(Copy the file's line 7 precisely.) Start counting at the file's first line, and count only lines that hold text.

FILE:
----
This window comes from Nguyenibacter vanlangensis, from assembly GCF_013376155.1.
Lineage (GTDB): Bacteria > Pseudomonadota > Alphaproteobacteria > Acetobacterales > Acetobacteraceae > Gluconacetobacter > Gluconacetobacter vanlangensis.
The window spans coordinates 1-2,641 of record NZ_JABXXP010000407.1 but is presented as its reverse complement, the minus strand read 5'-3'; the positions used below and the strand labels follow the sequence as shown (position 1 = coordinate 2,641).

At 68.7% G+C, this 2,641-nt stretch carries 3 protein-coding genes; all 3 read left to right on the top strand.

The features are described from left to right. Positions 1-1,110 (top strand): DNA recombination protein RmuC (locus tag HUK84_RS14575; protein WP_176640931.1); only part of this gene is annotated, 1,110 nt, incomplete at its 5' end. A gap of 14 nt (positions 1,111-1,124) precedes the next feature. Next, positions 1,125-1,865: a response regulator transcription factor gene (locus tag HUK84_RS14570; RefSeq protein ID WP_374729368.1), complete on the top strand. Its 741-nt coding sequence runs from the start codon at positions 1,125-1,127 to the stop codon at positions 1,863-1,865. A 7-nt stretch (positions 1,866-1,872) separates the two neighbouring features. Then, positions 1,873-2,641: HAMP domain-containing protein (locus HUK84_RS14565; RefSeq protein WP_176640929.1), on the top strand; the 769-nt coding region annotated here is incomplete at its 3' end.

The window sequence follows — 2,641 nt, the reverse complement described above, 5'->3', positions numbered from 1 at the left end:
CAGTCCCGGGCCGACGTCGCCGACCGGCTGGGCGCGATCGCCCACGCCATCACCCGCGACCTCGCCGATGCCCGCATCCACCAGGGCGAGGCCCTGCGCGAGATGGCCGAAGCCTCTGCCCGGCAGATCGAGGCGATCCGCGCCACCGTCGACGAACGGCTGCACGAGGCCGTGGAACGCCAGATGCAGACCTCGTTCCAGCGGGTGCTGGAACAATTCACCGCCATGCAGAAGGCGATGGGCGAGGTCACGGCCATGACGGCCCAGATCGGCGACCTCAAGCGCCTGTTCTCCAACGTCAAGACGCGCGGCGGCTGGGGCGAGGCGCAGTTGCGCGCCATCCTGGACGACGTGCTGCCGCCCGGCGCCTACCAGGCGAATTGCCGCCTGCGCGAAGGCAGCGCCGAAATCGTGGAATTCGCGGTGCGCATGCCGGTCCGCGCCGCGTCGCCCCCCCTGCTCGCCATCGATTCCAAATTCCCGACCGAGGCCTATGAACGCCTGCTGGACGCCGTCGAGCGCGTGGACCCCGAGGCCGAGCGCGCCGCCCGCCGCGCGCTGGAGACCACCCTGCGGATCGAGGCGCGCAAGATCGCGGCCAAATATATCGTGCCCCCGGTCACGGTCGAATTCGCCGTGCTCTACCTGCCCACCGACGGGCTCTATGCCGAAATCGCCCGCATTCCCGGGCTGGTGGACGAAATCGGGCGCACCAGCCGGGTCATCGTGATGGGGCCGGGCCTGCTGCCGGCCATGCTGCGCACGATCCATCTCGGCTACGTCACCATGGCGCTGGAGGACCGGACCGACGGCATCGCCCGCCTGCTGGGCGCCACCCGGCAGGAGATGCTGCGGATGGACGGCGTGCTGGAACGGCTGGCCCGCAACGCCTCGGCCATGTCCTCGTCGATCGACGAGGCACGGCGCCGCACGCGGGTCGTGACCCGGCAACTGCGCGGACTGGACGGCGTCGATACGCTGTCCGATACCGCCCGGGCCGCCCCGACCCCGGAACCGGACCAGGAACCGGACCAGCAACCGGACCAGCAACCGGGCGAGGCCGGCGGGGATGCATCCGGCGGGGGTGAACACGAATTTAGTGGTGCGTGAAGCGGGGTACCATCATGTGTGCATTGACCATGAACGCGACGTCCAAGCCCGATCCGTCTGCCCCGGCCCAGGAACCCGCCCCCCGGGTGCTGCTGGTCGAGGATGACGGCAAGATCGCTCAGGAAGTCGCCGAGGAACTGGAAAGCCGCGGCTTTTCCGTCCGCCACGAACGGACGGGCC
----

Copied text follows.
CAGTCCCGGGCCGACGTCGCCGACCGGCTGGGCGCGATCGCCCACGCCATCACCCGCGACCTCGCCGATGCCCGCATCCACCAGGGCGAGGCCCTGCGCGAGATGGCCGAAGCCTCTGCCCGGCAGATCGAGGCGATCCGCGCCACCGTCGACGAACGGCTGCACGAGGCCGTGGAACGCCAGATGCAGACCTCGTTCCAGCGGGTGCTGGAACAATTCACCGCCATGCAGAAGGCGATGGGCGAGGTCACGGCCATGACGGCCCAGATCGGCGACCTCAAGCGCCTGTTCTCCAACGTCAAGACGCGCGGCGGCTGGGGCGAGGCGCAGTTGCGCGCCATCCTGGACGACGTGCTGCCGCCCGGCGCCTACCAGGCGAATTGCCGCCTGCGCGAAGGCAGCGCCGAAATCGTGGAATTCGCGGTGCGCATGCCGGTCCGCGCCGCGTCGCCCCCCCTGCTCGCCATCGATTCCAAATTCCCGACCGAGGCCTATGAACGCCTGCTGGACGCCGTCGAGCGCGTGGACCCCGAGGCCGAGCGCGCCGCCCGCCGCGCGCTGGAGACCACCCTGCGGATCGAGGCGCGCAAGATCGCGGCCAAATATATCGTGCCCCCGGTCACGGTCGAATTCGCCGTGCTCTACCTGCCCACCGACGGGCTCTATGCCGAAATCGCCCGCATTCCCGGGCTGGTGGACGAAATCGGGCGCACCAGCCGGGTCATCGTGATGGGGCCGGGCCTGCTGCCGGCCATGCTGCGCACGATCCATCTCGGCTACGTCACCATGGCGCTGGAGGACCGGACCGACGGCATCGCCCGCCTGCTGGGCGCCACCCGGCAGGAGATGCTGCGGATGGACGGCGTGCTGGAACGGCTGGCCCGCAACGCCTCGGCCATGTCCTCGTCGATCGACGAGGCACGGCGCCGCACGCGGGTCGTGACCCGGCAACTGCGCGGACTGGACGGCGTCGATACGCTGTCCGATACCGCCCGGGCCGCCCCGACCCCGGAACCGGACCAGGAACCGGACCAGCAACCGGACCAGCAACCGGGCGAGGCCGGCGGGGATGCATCCGGCGGGGGTGAACACGAATTTAGTGGTGCGTGAAGCGGGGTACCATCATGTGTGCATTGACCATGAACGCGACGTCCAAGCCCGATCCGTCTGCCCCGGCCCAGGAACCCGCCCCCCGGGTGCTGCTGGTCGAGGATGACGGCAAGATCGCTCAGGAAGTCGCCGAGGAACTGGAAAGCCGCGGCTTTTCCGTCCGCCACGAACGGACGGGCC